“The most precious gift you can give someone is your attention.”
– Thich Nhat Hanh
Earlier this month, I was on a mission. I need to find a pair of Converse sneakers. Victoria, a beautiful young woman I knew passed away unexpectedly. Her parents requested that friends and family wear Converse sneakers to the services. This was their way of honoring their daughter’s love of exploring the cities of the world by walking, her own beloved pair of Converse on her feet. It was also their way of having us stand together in the love we all shared for this remarkable being.
With a heavy heart, I headed off to a shoe store. Upon walking in the door, I immediately approached a sales associate. She tried to direct me to a different brand of sneaker, so I told her my story, and asked her to point me in the right direction. While she was ringing up my purchase, she again asked me what brought me to the store that day, and again I told her my story.
As I was walked out of the store, she cheerfully shouted after me, “Have a great time tonight!”
Let’s rewind that one. Twice, I told her that I was attending the wake and funeral for a young woman. She told me to…have fun.
As I shared the story with friends they cringed. But, here’s the thing- I don’t really blame the sales clerk.
So often we are not fully present with those who are standing before us.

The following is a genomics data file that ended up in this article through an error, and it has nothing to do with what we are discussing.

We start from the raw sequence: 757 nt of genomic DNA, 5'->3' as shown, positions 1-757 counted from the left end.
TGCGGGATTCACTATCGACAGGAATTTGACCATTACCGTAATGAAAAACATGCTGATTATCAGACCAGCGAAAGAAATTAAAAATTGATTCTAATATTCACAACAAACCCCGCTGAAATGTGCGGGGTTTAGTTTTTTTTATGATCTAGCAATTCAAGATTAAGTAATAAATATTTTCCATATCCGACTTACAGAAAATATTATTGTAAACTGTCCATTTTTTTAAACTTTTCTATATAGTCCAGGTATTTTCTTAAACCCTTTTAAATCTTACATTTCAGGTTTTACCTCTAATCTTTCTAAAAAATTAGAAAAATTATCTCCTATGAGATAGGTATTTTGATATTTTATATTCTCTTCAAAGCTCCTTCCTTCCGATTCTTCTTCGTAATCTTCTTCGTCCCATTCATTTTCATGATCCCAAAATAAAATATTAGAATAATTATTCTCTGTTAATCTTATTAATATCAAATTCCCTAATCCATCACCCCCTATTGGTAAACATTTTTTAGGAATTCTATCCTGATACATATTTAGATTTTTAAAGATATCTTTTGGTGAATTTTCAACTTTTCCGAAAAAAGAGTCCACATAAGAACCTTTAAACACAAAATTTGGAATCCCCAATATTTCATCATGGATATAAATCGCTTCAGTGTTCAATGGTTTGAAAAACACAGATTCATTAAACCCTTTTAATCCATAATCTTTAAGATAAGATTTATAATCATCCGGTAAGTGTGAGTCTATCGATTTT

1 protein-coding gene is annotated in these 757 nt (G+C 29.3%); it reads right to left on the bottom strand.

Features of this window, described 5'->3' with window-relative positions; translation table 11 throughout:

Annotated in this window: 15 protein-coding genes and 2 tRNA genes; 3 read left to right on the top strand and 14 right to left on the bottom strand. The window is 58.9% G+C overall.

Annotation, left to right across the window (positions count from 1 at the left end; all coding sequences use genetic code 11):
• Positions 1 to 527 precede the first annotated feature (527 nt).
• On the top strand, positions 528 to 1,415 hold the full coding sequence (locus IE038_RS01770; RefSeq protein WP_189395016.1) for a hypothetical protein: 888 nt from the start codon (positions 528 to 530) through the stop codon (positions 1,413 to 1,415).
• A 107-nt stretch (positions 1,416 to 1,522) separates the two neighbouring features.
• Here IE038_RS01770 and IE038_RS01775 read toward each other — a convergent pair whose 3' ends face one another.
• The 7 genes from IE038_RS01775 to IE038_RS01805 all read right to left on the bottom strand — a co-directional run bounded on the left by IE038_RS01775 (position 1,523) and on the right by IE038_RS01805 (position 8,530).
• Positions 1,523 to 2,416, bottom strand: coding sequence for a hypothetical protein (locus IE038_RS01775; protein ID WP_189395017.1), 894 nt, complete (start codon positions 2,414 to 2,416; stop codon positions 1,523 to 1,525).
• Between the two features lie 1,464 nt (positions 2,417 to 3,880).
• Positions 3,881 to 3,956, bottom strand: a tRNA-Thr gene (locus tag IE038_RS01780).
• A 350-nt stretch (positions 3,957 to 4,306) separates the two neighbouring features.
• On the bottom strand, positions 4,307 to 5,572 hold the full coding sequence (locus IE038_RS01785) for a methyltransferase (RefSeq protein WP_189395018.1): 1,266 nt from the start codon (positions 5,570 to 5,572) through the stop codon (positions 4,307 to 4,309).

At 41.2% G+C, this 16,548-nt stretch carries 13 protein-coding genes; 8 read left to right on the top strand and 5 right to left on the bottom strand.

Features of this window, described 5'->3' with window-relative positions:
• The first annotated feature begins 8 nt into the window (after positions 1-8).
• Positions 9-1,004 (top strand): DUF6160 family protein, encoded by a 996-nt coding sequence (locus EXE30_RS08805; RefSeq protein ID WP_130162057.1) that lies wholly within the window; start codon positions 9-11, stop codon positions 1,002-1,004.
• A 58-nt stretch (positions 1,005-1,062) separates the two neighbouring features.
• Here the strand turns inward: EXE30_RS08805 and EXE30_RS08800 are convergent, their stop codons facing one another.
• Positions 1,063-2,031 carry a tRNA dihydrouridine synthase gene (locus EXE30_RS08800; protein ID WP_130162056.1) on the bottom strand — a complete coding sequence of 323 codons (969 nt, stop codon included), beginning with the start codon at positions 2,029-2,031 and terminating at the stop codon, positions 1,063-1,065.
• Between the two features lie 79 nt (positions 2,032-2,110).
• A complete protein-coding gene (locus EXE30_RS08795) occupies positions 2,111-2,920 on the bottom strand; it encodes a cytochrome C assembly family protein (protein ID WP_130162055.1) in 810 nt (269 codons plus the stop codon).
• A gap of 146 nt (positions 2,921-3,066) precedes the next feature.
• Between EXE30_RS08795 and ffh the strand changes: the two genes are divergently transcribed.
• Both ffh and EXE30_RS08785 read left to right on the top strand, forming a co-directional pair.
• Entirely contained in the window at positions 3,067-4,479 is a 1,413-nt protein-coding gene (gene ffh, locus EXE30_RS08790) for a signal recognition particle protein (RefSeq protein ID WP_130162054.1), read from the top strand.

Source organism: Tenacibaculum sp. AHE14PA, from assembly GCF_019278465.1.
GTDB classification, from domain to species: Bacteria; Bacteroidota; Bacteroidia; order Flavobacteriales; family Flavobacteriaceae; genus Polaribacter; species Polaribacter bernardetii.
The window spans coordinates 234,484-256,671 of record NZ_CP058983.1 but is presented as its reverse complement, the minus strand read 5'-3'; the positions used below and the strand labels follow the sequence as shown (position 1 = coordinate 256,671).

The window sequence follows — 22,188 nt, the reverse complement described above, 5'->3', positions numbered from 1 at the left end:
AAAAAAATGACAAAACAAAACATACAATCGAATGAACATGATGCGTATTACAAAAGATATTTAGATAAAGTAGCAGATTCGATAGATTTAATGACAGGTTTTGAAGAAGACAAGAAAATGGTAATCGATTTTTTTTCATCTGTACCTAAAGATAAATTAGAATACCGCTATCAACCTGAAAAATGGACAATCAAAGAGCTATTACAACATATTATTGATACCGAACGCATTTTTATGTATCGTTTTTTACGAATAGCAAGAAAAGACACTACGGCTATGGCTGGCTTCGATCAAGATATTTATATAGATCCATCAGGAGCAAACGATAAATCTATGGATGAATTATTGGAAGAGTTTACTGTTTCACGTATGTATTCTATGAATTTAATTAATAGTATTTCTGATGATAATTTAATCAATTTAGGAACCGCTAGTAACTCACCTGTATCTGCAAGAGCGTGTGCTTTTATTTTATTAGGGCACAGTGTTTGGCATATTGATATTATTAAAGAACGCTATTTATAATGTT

The sales clerk isn’t alone; if we are honest, this is something we all do…
- We ask a question and then we half listen to the answer.
- Our colleague is reviewing a report with us and we mentally wonder if we remembered to close the garage door.
- We scan the email on our phone while we are listening to a presentation during a meeting.
- Our child is sharing her artwork with us and our mind drifts to all that we need to do when we get into the office.
- We pick up our phone and shoot off a quick text while we are out to dinner with friends.
- Our spouse is sharing the events of their day and our mind wanders to all that’s left to do before going to bed.
I wonder, while we may be plugged in, are we truly connected?
I thought about this as I moved through the following two days of services. As I sat and looked around me I saw people who were connecting with one another, who were supporting one another in the moment, who showed great love in the face of great loss. And I heard story after story about Victoria.
One thing everyone who knew Victoria said about her: When she was with you, she was truly with you. She gave you her undivided attention. When you talked to her, she listened to you, and she heard you.
It was a great reminder of what life is truly all about, being present in the moment with those who are in front of you. Listening to truly hear, not merely to respond. Recognizing that one of the most beautiful gifts we can give to those around us is the gift of our presence.
These days I am still lacing up my Converse. As I walk out into this world,they serve as a reminder to keep my mind where my feet are: grounded with love in the present moment, connected to those who are with me, and ready to listen to truly hear.